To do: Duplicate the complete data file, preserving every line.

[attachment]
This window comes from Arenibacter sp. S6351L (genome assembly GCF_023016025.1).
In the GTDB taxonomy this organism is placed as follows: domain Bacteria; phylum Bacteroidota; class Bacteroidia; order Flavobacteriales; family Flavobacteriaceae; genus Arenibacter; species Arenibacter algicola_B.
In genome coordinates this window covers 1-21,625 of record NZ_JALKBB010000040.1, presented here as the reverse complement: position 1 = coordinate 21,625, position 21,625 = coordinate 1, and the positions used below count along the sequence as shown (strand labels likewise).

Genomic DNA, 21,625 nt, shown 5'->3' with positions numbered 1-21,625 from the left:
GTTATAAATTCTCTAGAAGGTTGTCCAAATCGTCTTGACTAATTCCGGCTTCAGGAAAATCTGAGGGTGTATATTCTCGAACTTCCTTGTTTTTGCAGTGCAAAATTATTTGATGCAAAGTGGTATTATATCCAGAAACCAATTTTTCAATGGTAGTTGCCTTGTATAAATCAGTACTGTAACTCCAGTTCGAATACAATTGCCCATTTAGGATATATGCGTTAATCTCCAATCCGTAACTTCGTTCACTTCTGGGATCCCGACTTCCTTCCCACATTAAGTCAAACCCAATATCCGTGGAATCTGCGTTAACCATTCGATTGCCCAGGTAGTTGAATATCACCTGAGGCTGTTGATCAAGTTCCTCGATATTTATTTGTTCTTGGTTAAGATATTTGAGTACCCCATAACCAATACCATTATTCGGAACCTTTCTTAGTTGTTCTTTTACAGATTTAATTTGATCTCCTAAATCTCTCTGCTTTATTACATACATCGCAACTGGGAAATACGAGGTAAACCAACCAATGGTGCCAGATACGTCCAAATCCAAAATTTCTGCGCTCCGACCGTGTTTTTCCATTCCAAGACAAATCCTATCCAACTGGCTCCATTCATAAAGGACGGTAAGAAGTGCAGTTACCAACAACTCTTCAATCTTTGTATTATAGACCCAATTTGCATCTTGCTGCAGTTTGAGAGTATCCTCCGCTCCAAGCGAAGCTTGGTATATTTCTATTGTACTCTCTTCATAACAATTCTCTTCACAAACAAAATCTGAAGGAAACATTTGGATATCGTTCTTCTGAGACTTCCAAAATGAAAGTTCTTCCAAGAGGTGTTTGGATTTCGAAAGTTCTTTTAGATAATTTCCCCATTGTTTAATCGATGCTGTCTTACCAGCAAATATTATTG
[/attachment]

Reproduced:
This window comes from Arenibacter sp. S6351L (genome assembly GCF_023016025.1).
In the GTDB taxonomy this organism is placed as follows: domain Bacteria; phylum Bacteroidota; class Bacteroidia; order Flavobacteriales; family Flavobacteriaceae; genus Arenibacter; species Arenibacter algicola_B.
In genome coordinates this window covers 1-21,625 of record NZ_JALKBB010000040.1, presented here as the reverse complement: position 1 = coordinate 21,625, position 21,625 = coordinate 1, and the positions used below count along the sequence as shown (strand labels likewise).

Genomic DNA, 21,625 nt, shown 5'->3' with positions numbered 1-21,625 from the left:
GTTATAAATTCTCTAGAAGGTTGTCCAAATCGTCTTGACTAATTCCGGCTTCAGGAAAATCTGAGGGTGTATATTCTCGAACTTCCTTGTTTTTGCAGTGCAAAATTATTTGATGCAAAGTGGTATTATATCCAGAAACCAATTTTTCAATGGTAGTTGCCTTGTATAAATCAGTACTGTAACTCCAGTTCGAATACAATTGCCCATTTAGGATATATGCGTTAATCTCCAATCCGTAACTTCGTTCACTTCTGGGATCCCGACTTCCTTCCCACATTAAGTCAAACCCAATATCCGTGGAATCTGCGTTAACCATTCGATTGCCCAGGTAGTTGAATATCACCTGAGGCTGTTGATCAAGTTCCTCGATATTTATTTGTTCTTGGTTAAGATATTTGAGTACCCCATAACCAATACCATTATTCGGAACCTTTCTTAGTTGTTCTTTTACAGATTTAATTTGATCTCCTAAATCTCTCTGCTTTATTACATACATCGCAACTGGGAAATACGAGGTAAACCAACCAATGGTGCCAGATACGTCCAAATCCAAAATTTCTGCGCTCCGACCGTGTTTTTCCATTCCAAGACAAATCCTATCCAACTGGCTCCATTCATAAAGGACGGTAAGAAGTGCAGTTACCAACAACTCTTCAATCTTTGTATTATAGACCCAATTTGCATCTTGCTGCAGTTTGAGAGTATCCTCCGCTCCAAGCGAAGCTTGGTATATTTCTATTGTACTCTCTTCATAACAATTCTCTTCACAAACAAAATCTGAAGGAAACATTTGGATATCGTTCTTCTGAGACTTCCAAAATGAAAGTTCTTCCAAGAGGTGTTTGGATTTCGAAAGTTCTTTTAGATAATTTCCCCATTGTTTAATCGATGCTGTCTTACCAGCAAATATTATTG